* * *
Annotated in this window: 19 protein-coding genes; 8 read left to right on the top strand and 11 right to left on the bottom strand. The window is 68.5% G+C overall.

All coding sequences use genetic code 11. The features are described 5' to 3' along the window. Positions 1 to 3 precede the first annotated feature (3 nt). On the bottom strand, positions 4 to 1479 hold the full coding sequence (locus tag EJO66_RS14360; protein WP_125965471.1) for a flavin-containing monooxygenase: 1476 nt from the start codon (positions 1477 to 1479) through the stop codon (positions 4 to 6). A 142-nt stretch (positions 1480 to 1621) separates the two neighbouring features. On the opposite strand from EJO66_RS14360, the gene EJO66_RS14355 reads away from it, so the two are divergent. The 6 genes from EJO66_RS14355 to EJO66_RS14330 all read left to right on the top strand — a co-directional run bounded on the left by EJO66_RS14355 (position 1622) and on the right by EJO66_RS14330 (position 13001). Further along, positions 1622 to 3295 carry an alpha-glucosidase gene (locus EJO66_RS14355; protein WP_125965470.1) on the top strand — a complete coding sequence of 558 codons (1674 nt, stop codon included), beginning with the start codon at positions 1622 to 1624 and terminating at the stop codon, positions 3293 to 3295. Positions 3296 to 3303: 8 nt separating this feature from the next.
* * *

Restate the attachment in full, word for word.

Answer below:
Annotated in this window: 19 protein-coding genes; 8 read left to right on the top strand and 11 right to left on the bottom strand. The window is 68.5% G+C overall.

All coding sequences use genetic code 11. The features are described 5' to 3' along the window. Positions 1 to 3 precede the first annotated feature (3 nt). On the bottom strand, positions 4 to 1479 hold the full coding sequence (locus tag EJO66_RS14360; protein WP_125965471.1) for a flavin-containing monooxygenase: 1476 nt from the start codon (positions 1477 to 1479) through the stop codon (positions 4 to 6). A 142-nt stretch (positions 1480 to 1621) separates the two neighbouring features. On the opposite strand from EJO66_RS14360, the gene EJO66_RS14355 reads away from it, so the two are divergent. The 6 genes from EJO66_RS14355 to EJO66_RS14330 all read left to right on the top strand — a co-directional run bounded on the left by EJO66_RS14355 (position 1622) and on the right by EJO66_RS14330 (position 13001). Further along, positions 1622 to 3295 carry an alpha-glucosidase gene (locus EJO66_RS14355; protein WP_125965470.1) on the top strand — a complete coding sequence of 558 codons (1674 nt, stop codon included), beginning with the start codon at positions 1622 to 1624 and terminating at the stop codon, positions 3293 to 3295. Positions 3296 to 3303: 8 nt separating this feature from the next.